An 83 year old diet controlled diabetic if brought in by his family with fevers and confusion. He had complained of some mild abdominal discomfort 48 hours before.
On examination he is delirious; in rapid atrial fibrillation; blood pressure 92/55; and lactate of 4.6. His other blood test results are pending.
As part of the search for a source of infection you scan his gallbladder.
Describe and interpret these scans
Image 1 & 2: The gallbladder.
The gallbladder is distended and contains layering sludge and stones. There is gas within the lumen of the GB and also within the thickened GB wall. The gas has risen to the gallbladder fundus – the most apical part in the supine patient. Here it appears bright and casts a dirty shadow.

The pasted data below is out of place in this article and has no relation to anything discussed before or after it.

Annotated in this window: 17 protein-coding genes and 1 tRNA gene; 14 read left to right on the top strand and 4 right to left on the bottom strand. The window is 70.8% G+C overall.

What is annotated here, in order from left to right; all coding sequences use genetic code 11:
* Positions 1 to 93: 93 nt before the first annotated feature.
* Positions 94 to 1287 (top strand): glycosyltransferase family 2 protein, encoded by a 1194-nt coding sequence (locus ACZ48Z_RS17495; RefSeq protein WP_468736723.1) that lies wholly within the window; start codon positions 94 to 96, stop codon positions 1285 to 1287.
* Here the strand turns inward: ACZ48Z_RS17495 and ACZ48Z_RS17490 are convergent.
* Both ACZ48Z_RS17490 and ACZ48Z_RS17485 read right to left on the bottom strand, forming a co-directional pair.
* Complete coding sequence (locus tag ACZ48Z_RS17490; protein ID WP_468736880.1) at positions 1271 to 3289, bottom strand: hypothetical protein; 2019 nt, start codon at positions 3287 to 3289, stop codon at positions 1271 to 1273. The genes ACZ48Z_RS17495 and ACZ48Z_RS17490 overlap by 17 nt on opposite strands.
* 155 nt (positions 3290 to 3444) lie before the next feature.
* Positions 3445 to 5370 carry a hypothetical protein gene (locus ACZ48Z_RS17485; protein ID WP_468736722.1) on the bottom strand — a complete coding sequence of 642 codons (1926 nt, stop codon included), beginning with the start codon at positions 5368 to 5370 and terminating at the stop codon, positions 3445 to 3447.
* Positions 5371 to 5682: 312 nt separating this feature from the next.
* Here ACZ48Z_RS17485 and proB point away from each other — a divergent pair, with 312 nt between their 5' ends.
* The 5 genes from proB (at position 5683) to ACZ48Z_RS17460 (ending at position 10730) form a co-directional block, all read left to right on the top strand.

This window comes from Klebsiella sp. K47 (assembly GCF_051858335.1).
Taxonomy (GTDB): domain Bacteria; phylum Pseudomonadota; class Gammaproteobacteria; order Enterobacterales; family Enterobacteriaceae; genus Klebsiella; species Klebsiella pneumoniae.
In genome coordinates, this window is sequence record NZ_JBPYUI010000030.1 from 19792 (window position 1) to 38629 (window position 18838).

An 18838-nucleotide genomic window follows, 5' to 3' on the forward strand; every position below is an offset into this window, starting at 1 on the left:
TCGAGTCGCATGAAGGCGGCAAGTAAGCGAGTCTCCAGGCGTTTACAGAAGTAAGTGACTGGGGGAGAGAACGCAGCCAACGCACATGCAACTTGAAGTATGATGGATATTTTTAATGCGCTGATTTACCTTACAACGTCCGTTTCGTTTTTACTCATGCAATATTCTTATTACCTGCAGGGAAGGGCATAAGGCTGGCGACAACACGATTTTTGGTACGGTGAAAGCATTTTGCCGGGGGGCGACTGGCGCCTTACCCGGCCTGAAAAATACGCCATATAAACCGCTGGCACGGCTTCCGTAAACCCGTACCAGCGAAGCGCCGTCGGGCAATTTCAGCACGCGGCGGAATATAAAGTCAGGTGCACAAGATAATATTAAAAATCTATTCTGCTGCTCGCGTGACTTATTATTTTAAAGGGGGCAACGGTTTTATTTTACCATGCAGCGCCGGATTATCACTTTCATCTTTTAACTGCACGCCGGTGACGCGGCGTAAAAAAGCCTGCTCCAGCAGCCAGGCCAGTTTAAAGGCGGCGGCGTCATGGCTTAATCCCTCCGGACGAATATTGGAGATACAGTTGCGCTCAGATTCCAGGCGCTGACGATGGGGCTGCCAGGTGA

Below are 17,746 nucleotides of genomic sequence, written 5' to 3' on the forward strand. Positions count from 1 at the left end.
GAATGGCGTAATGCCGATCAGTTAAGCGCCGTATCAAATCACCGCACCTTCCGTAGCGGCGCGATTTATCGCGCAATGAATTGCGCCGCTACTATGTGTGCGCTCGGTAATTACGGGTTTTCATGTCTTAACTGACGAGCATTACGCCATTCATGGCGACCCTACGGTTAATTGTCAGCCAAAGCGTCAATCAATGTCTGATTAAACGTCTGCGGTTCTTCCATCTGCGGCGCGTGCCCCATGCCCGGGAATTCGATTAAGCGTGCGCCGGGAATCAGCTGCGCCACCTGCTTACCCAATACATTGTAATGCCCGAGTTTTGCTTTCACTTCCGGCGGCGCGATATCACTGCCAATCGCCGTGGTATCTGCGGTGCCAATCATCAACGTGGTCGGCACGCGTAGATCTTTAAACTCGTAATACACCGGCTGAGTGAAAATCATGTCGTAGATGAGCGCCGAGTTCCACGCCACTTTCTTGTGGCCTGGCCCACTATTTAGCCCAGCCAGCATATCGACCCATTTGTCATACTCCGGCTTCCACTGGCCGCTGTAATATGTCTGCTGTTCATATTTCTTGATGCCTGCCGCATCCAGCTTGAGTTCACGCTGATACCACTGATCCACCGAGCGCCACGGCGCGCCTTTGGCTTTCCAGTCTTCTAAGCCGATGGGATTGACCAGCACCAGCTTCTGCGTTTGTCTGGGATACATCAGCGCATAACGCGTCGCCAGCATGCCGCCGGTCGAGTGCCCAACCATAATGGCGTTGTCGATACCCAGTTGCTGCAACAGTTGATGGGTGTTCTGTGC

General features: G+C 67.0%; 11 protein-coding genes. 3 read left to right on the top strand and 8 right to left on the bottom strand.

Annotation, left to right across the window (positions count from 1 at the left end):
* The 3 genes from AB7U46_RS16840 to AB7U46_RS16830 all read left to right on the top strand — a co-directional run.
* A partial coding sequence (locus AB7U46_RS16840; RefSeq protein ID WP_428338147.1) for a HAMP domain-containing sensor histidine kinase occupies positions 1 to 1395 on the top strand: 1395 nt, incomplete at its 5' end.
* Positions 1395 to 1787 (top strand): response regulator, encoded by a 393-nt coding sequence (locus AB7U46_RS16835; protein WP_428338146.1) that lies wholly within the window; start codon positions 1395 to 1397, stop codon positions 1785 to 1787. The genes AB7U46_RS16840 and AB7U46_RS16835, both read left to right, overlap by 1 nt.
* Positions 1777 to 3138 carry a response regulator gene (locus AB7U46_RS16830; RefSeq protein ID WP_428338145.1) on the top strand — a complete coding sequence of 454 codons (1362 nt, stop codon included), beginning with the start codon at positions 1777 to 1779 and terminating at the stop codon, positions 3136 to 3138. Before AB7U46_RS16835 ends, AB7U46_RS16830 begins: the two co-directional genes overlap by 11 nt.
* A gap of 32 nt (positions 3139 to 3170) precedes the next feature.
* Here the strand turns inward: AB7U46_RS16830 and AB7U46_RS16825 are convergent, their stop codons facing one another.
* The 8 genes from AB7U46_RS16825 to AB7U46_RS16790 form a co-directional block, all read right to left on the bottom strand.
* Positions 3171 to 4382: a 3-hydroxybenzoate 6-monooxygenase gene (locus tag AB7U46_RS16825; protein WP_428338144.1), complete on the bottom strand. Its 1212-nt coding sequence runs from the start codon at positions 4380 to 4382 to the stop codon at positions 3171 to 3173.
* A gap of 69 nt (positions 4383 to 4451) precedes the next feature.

Looking beyond the gallbladder there is also free gas and layering collection in the pericholecystic tissues.
Gas locules are bright and cast a dirty acoustic shadow. Where gas is more extensive than this case an emphysematous gallbladder can have the appearance of gas filled bowel and is easily missed.
I always include biliary ultrasound in my search for a focus of infection in undifferentiated sepsis, particularly in the elderly patient unable to give a good history.